History of cricket (1726–1763)
The years from 1726 to 1763 are the period in which cricket established itself as a leading sport in London and the south-eastern counties of England. In 1726, it was already a thriving sport in the south east and, though limited by the constraints of travel at the time, it was slowly gaining adherents in other parts of England, its growth accelerating during this period with references to cricket being found in many counties to 1763. This article is a continuation of History of cricket to 1725 (q.v.) and it terminates at 1763 because, though partially a date of convenience marking the end of the Seven Years' War, it was about then that pitched delivery bowling was introduced and the so-called "Hambledon Era" began in earnest.
Having been essentially a rural pastime for well over a century before the English Restoration in 1660, cricket had become a focus for wealthy patrons and gamblers whose interests were to fund its growth throughout the 18th century. Their investment poured money into the game and created the earliest county teams, the first professionals and the first important clubs, all participating in games that have important match status. The mid-century deaths of some of the game's greatest patrons reduced investment and the sport seems to have regressed during the period of the Seven Years' War.
Media interest in cricket grew as the newspaper industry developed, a lead being taken by two new publications. London's Artillery Ground became the sport's showcase venue with important matches played in front of large crowds. The concept of a championship existed (i.e., effectively "bragging rights") between county teams, although there was no official competition and matches were largely arranged ad hoc. Single wicket cricket enjoyed huge popularity in the 1740s and reached its zenith in 1748. Leading players of the time included Richard Newland of the famous Slindon club and the controversial Robert "Long Robin" Colchin.
Cricket mirrored society and, as violence was an accepted part of Georgian society, so violent incidents fuelled by alcohol or gambling were simply seen as part of the game. Despite this, attempts were being made to ensure order both on and off the field of play. The earliest known written rules were deployed in 1727 and the first code of laws in 1744. Ground enclosure began in 1731 and, later in the decade, admission fees were introduced.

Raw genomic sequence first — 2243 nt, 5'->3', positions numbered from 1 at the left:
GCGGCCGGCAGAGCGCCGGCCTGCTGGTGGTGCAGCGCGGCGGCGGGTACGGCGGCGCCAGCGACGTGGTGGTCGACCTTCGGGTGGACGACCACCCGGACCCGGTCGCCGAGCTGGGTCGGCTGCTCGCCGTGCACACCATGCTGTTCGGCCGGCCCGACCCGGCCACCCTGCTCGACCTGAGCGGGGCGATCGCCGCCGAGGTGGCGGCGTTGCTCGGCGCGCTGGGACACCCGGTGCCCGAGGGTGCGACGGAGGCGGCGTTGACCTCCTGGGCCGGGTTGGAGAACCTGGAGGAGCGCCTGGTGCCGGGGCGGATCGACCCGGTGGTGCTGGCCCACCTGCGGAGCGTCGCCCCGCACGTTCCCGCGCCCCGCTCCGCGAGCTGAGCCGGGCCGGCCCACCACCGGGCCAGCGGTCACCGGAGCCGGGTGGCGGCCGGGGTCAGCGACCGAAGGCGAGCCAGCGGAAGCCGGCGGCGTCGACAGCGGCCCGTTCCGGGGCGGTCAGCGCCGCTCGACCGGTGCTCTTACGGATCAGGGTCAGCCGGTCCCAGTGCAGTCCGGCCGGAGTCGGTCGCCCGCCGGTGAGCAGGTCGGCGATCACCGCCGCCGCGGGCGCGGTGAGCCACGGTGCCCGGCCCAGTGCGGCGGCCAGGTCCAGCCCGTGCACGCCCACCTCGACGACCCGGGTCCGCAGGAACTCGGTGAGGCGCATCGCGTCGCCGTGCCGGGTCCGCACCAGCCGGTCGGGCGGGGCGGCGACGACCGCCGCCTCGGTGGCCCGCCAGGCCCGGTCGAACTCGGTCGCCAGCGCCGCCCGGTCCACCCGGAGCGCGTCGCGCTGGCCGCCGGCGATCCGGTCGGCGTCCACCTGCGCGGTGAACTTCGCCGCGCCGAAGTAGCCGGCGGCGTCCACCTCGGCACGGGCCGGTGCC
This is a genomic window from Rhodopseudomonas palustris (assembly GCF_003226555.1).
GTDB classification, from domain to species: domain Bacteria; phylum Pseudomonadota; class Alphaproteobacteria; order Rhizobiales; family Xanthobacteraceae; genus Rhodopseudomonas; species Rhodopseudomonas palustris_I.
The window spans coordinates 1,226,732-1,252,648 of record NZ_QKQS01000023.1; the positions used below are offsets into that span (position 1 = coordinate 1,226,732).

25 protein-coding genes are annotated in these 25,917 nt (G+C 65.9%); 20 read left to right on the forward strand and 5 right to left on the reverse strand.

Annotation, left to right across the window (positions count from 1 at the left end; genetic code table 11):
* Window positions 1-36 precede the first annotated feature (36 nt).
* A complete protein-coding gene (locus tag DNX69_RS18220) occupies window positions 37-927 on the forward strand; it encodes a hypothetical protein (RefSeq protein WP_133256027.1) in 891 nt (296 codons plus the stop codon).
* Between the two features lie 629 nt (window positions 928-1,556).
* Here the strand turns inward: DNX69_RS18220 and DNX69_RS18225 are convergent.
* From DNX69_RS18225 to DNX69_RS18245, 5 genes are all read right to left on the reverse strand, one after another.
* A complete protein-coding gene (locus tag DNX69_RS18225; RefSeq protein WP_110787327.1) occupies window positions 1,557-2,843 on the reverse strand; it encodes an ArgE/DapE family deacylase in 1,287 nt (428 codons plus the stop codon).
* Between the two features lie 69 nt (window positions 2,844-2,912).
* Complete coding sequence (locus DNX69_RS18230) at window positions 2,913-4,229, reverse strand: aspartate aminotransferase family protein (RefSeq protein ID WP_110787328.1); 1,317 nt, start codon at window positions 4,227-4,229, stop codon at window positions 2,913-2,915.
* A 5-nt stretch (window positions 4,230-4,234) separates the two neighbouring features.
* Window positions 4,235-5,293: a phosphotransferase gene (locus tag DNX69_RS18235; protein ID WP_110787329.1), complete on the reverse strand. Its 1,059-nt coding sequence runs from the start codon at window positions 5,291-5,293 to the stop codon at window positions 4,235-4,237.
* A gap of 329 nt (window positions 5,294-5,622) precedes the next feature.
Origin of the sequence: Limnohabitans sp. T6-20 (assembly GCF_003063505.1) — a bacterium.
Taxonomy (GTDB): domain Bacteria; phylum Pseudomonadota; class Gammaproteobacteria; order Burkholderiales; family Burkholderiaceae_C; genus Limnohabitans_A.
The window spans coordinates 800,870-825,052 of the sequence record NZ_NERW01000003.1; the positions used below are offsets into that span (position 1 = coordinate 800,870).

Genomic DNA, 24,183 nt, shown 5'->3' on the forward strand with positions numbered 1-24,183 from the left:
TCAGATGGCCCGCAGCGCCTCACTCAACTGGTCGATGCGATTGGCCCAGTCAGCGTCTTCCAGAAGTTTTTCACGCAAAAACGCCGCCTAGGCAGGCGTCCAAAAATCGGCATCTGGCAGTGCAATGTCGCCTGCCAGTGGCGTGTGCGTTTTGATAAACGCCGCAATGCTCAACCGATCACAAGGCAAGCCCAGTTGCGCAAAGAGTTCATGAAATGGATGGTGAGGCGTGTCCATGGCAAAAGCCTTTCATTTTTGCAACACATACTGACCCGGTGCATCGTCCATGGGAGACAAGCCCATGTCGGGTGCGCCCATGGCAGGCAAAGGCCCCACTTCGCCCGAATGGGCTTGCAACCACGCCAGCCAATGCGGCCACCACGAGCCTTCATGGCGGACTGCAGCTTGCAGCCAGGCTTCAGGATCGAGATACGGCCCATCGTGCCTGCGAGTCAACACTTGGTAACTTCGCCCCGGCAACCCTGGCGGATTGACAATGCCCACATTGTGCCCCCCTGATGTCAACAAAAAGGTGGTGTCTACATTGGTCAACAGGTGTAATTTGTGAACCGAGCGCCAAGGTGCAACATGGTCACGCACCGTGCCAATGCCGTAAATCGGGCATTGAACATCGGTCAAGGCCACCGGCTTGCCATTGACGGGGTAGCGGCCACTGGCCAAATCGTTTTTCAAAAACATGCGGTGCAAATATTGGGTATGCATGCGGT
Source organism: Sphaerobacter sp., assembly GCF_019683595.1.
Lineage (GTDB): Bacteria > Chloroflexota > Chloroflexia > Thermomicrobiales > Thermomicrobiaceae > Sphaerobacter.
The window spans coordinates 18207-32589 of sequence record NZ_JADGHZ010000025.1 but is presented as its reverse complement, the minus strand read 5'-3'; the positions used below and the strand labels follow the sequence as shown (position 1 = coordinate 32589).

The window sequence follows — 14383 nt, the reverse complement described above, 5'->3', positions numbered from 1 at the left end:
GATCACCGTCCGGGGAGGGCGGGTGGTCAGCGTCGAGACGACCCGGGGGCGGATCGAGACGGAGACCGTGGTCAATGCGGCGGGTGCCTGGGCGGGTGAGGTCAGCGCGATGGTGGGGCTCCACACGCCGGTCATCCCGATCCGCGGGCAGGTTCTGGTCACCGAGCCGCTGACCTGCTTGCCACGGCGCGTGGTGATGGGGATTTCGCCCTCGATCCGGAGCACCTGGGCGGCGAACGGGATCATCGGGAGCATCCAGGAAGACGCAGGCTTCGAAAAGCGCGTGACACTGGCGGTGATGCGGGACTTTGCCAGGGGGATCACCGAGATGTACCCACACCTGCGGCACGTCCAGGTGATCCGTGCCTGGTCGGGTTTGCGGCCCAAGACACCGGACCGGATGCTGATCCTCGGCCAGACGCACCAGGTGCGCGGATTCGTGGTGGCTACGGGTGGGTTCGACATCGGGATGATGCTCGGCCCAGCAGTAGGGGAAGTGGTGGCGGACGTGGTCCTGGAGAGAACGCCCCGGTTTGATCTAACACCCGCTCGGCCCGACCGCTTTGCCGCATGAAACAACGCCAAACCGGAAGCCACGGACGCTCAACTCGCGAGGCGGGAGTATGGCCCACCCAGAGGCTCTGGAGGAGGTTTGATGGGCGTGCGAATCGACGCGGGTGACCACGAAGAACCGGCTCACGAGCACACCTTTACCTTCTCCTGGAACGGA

Continuing growth of cricket
Cricket was still a regional sport in England, albeit a very popular one, as the constraints of travel limited its introduction to the rest of the country, although there are mentions of it being played in Gloucestershire in 1729 and Buckinghamshire in 1730. Its focal point in the mid-18th century was the Artillery Ground at Finsbury in London. Around 1730, this succeeded Kennington Common as the preferred home venue of London Cricket Club and became the stage for numerous important matches, including lucrative single wicket contests. While London represented the metropolitan side of cricket, there were several famous rural clubs like Dartford, Chertsey and Croydon which could challenge London and provide the main strength in their respective county teams, Kent and Surrey. Middlesex and Sussex could also put strong teams into the field. Well-known venues of the time included the Artillery Ground, Dartford Brent, Kennington Common, Moulsey Hurst and Richmond Green.
Cricket thrived on the funds provided by patronage, gambling and large, enthusiastic crowds. As its popularity grew, it began to spread outwards from its south-eastern heartland. The game had already reached the Americas and India as confirmed by references to the game being played overseas by English sailors and colonists in the first quarter of the 18th century. The most prominent patrons in the 1720s were Edwin Stead (Kent), the 2nd Duke of Richmond, Sir William Gage (both Sussex) and Alan Brodrick (Surrey). Some matches in the 1720s were arranged at places like Peper Harow and Penshurst Park which have long been horse racing locations; today, they both house point-to-point racecourses. There were strong gambling connections between cricket, racing and prizefighting throughout the 18th century with matches being staged at venues like Moulsey Hurst or the Forest New Ground at Nottingham; and the fact that MCC and the Jockey Club were both founded by the "Noblemen's and Gentlemen's Club" which used to meet socially at the Star & Garter on Pall Mall in London. Gage and Richmond continued to support cricket through the 1730s when additional patrons were the Prince of Wales and Lord John Sackville. Among the few players whose names have been recorded in the 1730s were Thomas Waymark, Tim Coleman and John Bowra.
The Laws of Cricket
In 1727, the Duke of Richmond organised two matches against Alan Brodrick and they drew up articles of agreement between them to determine the rules that must apply in these contests. This type of agreement seems to have been used throughout the period. It is the earliest known instance of rules (or some part of the rules as in this case) being formally agreed, although rules as such definitely existed. In early times, the rules would be agreed orally and subject to local variations so the articles of agreement were created to complement and clarify the rules. It was not until 1744 that cricket's first formalised Laws were written. This syndrome was also evident in football until the FA was founded, especially re the question of handling the ball. Another reference to articles of agreement occurs in 1730 when London played Kent at a venue called Frog Lane in Islington. The report says: "but being obliged by their Articles to leave off at seven o'clock", they could not finish it. London had a lead of 30 when play ended and there was a resumption at Kennington Common six days later.